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Being unfaithful to a partner while in a relationship is one of the biggest issues a couple could face. The ideals many people set for a relationship often are confined to the parameters of monogamy with the intent to never deviate from that structure. It’s as if many individuals have the expectation—or at minimum—the hope that their partner is so deeply and madly in love with them that any urges or desires to experience the physical touch or the love of another have disappeared. And to make matters more problematic there is the assumption that if a partner does deviate from the confines of monogamy, that somehow the love for you has dwindled or diminished or that there was something you did wrong to deserve such treatment. The truth of the matter is being faithful is a challenge to many and there are a few reasons why:
We Don’t Know What Being Faithful Is
All over the world, partnerships and marriages are different. Due to cultural and environmental aspects of life, individuals develop relationships in a myriad of ways. Aside from monogamy there is polygamy (one husband multiple wives), polyandry (one wife multiple husbands), polyamory (multiple partners), and even open-marriages/open relationships (partners are able to have their additional partner(s)). In this sense we recognize that humans have different needs and different ways of getting those needs met. In addition, one can also note that being faithful can be defined in a variety of ways depending on the circumstance.
It primarily in the Western world that we see monogamy as the only viable form of relationship building. There is an assumption that monogamy is our innate human nature, when actually it’s not, we are ultimately choosing to be monogamous and with that it can be a challenge.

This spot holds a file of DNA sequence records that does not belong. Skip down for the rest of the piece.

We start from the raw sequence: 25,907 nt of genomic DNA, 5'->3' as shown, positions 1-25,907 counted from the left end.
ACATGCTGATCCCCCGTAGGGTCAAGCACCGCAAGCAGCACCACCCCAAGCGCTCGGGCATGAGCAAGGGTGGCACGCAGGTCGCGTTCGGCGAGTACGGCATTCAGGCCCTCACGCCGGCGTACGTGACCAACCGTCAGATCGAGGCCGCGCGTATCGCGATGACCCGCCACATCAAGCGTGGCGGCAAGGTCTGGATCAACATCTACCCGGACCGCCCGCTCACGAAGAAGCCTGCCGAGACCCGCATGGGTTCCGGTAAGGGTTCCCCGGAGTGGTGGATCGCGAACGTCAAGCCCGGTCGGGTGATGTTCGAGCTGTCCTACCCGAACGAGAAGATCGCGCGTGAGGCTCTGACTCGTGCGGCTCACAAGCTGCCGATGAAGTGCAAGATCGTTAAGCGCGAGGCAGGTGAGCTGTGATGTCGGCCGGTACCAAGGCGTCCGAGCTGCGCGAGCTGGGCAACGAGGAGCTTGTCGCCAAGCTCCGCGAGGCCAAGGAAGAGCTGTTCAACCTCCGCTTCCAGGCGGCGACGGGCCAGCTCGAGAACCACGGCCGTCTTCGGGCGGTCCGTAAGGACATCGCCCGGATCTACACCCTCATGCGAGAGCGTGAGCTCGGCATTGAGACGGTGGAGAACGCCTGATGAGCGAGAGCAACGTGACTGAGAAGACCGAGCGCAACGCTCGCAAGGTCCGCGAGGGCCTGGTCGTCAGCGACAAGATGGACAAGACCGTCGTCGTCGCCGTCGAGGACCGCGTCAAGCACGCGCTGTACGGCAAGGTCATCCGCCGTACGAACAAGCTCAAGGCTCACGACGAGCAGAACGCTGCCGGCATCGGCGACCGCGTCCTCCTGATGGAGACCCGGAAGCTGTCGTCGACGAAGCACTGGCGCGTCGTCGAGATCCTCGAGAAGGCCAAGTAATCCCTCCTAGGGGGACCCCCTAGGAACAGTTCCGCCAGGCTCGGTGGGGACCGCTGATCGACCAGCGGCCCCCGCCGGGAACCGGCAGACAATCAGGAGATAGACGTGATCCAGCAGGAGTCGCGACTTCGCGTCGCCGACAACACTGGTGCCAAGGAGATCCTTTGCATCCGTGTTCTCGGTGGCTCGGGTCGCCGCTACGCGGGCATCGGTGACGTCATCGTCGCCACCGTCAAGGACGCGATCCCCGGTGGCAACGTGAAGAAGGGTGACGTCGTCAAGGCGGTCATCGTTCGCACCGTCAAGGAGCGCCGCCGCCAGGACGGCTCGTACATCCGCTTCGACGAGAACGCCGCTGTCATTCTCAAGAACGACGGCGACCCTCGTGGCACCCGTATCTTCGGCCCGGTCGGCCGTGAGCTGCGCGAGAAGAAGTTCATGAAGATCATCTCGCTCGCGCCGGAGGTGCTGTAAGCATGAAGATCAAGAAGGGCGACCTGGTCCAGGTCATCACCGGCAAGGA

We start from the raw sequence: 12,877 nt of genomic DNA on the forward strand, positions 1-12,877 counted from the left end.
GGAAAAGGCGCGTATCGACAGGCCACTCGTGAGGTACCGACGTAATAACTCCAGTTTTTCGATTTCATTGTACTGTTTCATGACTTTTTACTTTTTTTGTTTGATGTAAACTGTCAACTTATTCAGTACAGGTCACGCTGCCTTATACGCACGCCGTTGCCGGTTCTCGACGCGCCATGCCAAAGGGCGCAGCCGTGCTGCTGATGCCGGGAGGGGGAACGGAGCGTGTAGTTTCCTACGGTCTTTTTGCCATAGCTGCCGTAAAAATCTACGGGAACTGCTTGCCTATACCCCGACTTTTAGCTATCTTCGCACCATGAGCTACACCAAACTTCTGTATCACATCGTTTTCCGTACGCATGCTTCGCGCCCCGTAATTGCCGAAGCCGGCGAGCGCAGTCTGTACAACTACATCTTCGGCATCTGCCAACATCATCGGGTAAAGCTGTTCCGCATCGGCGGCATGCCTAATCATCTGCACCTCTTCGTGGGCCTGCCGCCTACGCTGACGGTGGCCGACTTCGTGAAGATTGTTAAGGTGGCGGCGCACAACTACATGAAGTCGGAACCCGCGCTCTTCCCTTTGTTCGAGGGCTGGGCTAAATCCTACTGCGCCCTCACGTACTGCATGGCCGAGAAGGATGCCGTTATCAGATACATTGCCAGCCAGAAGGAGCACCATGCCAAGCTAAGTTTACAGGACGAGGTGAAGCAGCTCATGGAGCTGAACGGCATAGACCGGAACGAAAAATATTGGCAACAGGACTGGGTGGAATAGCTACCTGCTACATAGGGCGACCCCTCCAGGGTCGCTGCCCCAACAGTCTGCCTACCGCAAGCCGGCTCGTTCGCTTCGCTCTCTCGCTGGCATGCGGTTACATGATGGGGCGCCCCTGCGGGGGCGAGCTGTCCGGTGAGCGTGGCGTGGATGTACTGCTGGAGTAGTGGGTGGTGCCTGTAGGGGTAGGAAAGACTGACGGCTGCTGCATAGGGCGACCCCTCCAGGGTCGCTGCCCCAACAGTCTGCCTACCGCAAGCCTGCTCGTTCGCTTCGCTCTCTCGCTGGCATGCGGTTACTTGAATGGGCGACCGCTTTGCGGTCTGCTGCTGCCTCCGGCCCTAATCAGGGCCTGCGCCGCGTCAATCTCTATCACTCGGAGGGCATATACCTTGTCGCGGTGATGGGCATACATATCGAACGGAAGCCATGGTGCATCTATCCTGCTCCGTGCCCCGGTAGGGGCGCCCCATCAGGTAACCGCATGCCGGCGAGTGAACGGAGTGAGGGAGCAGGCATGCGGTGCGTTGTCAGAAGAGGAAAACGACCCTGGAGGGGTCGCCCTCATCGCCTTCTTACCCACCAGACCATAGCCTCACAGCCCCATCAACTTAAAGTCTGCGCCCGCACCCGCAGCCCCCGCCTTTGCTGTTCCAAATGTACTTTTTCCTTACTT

The concept of monogamy, like other forms of partnership development is a social construct, one that has been taught. There is no default setting inside our brains—or our hearts—that says monogamy is the only way to be faithful. Often we see any form of relationship outside of two partners as unfaithful, uncommitted, and just plain wrong. We have allowed that to be defined for us, and most of us have not taken the time to explore other possibilities or even to understand the parameters we place on so-called faithfulness.
We Don’t Know How To Be Honest
As previously stated, most of what we have come to believe about what relationships and faithfulness are is through social constructs. We have let our family, our culture, our religions, and our education define for us how to participate in the world we live in — often times without questioning. Because we have been breed to believe certain things about ourselves, we have essentially learned to be dishonest. This dishonesty finds itself at the core of many relationships and it is not just being acted out by the partner who is seen as unfaithful.
But because we have defined faithfulness as monogamy without desire for others, we have become dishonest with ourselves therefore creating the belief that being faithful is an easy undertaking.
In order to actively work towards freeing ourselves from the emotional taxation of feeling cheated on, being fearful of deceit, and being insecure about others experiencing love and/or physical affection from our partners, we must redefine faithfulness.
To redefine faithfulness each person should come to an understanding of whom he or she is and what they expect, even if it’s not what is seen as socially acceptable. There is no harm in letting a partner know that while you may be in love with them, find them attractive, and have the upmost respect for them, there may be times where you have the desire and want to experience other people. Therefore, discuss what that means to you and to them.
Also, define ways to approach these desires. Should you feel the need to experience someone outside the relationship address with your partner if there will be complete openness where the partner knows about it, or is there a ‘Don’t Ask, Don’t Tell’ policy in place.
And for those individuals – who once they become monogamous lose all desire for anyone else – also be honest. Do not simply accept being in relationship with a partner who is not monogamous or faithful (according to your definitions) only because you love them.
The bottom line is love, like people, comes in all forms. There is not just one way of relationship building and therefore definitions of faithfulness can also vary from person to person. The key is not letting others confine you to a life of unhappiness and unfulfilled desires simply because of what is deemed the norm. Being faithful is only as easy or as hard as you make it, once you have decided what faithfulness truly is to you, and you alone.